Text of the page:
Wednesday, September 24, 2008

Creating a Joyful Life

Thank you for your responses on the last post. Since the majority of those were direct to me via email, phone, or in person, my HH (Hot Hubby) suggested allowing anonymous comments. So, if you have something to share, but are feeling shy, you can now leave a comment anonymously. I would really like you to leave comments since we'll all benefit a lot more that way. I can offer limited insight since it's different for all of us.

Also, I was discussing with a friend the different levels of depression. I am hoping that this site can benefit people at all levels, from just having a down day to extended periods of sadness. That being said, this is, of course, not meant to treat depression or anxiety. If you are dealing with extended and/or extreme sadness, please seek medical attention right away. I have had successful experiences with both counseling and medication and would recommend trying whatever seems best for you.

Okay, onto today's topic. After I was forced to admit I had depression, I wanted to rebuild my life. That was an overwhelming concept! Thankfully, I was inspired to create a weekly schedule. Unfortunately, I can't figure out how to add it here. So, I'll give you the basics.

I did it as a spreadsheet, so you can picture that in your mind. And I named it "Good Life", in the hopes it would help me create one. I listed every day of the week at the top and then going down the side I listed the important categories in my life (not in order of importance): Home, Spiritual, Physical, Educational, HH, KN (my daughter--my son wasn't around yet), Emotional/Personal, Social. Then I put things to do for each one under each day. Somethings are for every day and some are just for one day.



Home: Straighten (every day), Bake something, Vacuum, Dust, Kitchen, Vacuum, Bathrooms, Bathtub, Blinds

Spiritual: Scripture study (every day), Read lesson manual (I taught a Sunday School class), Write in journal

HH: Family Home Evening (a weekly activity/lesson we do as a family), Neck massage, Talk, Date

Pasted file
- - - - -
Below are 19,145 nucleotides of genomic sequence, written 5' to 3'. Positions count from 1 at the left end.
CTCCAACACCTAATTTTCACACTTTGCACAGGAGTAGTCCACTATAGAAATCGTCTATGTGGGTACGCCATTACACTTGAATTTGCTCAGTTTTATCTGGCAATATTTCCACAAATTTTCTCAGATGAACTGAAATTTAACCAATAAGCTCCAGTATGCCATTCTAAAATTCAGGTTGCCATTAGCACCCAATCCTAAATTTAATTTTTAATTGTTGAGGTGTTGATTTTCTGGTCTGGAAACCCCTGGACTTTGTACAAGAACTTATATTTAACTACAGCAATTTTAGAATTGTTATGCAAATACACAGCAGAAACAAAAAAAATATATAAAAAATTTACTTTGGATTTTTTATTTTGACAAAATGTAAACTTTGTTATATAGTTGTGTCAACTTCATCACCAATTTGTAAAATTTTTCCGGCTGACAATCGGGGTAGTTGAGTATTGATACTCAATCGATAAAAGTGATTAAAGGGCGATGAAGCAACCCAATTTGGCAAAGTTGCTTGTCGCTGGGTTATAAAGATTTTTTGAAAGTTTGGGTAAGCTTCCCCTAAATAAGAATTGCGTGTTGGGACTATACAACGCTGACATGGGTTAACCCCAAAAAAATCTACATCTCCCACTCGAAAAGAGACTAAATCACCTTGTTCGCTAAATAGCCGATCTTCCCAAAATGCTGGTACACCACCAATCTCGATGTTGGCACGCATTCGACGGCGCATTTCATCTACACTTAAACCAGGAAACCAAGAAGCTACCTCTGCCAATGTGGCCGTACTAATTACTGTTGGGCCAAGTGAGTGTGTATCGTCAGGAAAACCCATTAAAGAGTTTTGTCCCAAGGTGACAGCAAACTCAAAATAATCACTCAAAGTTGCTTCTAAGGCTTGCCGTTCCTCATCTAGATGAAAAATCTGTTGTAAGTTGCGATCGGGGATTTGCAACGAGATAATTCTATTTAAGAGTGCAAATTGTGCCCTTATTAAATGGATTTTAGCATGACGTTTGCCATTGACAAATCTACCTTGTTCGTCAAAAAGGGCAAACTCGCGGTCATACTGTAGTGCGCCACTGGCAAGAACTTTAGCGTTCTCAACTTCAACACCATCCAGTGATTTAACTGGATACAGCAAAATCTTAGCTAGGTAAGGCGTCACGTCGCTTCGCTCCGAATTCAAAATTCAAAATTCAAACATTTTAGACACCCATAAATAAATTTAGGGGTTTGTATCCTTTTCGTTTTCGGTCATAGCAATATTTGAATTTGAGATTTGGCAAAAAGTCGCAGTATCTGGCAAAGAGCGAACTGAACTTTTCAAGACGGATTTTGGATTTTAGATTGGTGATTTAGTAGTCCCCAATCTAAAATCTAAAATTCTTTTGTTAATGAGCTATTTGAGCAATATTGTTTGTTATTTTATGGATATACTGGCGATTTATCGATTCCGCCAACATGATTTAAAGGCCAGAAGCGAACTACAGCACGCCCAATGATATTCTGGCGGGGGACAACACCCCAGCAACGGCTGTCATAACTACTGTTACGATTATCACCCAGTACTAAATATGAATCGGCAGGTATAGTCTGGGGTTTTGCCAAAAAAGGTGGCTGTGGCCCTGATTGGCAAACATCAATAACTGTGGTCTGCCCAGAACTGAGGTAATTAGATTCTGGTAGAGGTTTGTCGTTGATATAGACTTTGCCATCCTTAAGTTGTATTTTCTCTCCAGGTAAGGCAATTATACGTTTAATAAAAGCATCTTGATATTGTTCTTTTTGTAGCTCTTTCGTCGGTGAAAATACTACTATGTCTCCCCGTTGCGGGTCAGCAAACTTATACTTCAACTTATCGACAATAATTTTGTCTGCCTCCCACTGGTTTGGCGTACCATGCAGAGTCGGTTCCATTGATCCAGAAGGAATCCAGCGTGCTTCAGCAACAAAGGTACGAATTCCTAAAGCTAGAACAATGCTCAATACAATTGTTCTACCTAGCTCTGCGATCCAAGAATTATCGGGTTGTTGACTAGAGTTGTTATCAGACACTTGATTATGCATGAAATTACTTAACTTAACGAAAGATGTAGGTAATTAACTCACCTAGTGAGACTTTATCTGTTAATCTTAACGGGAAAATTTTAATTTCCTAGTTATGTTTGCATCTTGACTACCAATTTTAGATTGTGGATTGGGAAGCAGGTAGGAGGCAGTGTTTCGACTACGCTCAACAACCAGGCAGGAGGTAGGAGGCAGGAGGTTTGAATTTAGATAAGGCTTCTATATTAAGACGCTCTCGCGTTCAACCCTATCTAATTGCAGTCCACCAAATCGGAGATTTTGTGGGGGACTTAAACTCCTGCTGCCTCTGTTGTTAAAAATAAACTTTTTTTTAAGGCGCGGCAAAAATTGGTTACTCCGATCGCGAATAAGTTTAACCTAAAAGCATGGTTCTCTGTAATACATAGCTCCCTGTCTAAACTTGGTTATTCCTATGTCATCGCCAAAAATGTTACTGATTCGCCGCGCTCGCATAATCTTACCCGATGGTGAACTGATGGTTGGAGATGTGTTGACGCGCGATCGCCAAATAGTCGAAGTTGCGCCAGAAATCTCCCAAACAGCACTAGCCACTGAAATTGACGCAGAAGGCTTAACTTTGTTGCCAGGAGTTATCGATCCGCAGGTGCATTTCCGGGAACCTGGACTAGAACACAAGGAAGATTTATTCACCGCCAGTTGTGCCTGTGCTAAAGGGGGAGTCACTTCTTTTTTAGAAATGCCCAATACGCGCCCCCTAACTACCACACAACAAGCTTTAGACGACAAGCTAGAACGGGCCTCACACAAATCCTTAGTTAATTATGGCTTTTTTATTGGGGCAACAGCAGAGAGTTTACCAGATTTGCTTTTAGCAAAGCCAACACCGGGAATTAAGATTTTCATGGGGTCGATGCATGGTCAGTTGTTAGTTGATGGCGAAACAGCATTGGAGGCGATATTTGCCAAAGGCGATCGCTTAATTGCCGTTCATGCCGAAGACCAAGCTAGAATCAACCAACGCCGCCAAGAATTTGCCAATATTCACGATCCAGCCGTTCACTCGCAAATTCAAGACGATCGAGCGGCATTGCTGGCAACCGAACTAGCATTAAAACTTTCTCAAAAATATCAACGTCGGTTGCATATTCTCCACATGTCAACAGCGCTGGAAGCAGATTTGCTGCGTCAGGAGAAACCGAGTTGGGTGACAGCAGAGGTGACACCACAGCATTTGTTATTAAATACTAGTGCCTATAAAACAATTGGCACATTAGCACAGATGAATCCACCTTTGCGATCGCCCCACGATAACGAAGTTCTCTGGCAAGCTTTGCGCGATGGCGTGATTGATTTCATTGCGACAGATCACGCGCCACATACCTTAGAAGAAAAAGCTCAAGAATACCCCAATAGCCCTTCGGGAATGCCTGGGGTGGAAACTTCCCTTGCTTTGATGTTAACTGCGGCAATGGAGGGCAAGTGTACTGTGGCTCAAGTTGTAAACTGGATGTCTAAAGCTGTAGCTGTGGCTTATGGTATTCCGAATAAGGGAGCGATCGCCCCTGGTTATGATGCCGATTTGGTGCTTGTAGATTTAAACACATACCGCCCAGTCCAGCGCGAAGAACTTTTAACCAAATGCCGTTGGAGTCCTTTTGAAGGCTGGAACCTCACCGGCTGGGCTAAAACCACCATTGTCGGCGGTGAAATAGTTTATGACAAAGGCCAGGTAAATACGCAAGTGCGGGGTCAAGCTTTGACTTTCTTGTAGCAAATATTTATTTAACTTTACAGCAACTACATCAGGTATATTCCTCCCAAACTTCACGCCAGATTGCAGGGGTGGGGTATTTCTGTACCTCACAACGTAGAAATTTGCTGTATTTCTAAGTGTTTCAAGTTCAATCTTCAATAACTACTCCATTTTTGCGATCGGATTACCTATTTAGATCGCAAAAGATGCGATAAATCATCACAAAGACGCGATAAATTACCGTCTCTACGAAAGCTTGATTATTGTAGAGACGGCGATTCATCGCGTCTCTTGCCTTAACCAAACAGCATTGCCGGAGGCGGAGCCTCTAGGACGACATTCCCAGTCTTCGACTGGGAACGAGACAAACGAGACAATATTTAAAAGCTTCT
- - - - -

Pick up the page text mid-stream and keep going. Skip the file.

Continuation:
KN: Read a book (every day), write in her journal, learn ABC's, Play with Play-doh, play at the park, Do a puzzle, Color together, Go for a walk
Physical: 30-60 min. walk (every day), sit ups, weights, stretch (every day), Be in bed by 10 PM, Drink 4 water bottles/day
Emotional/Personal: Do hair and make up (every day), Say 5 positive affirmations (every day)
Educational: Read a book (every day)
Social: Call 1 sibling, Go somewhere public, Call a far away friend, Call a local friend, Hang out with a friend(s), Go on a date with HH



So, you can see it was nothing major and now some of those things seem really basic (like doing my make up). But at the time it was all a stretch for me. And a big part of why I was depressed was because I felt like I never accomplished anything. I never accomplished anything because I got overwhelmed when I tried to determine what to do with my time. Laying it all out on paper really simplified things for me. And it forced me to do things (I made a commitment to myself to do everything on the spreadsheet each day--without any pressure if something came up and I had to miss a day). Most days I just didn't feel like doing anything. Well, what could be more depressing than days full of nothing! I shouldn't say "nothing" because I had KN with me all day, but I really wasn't doing much of anything each day. I was blessed with a very low maintenance daughter who could cope with that.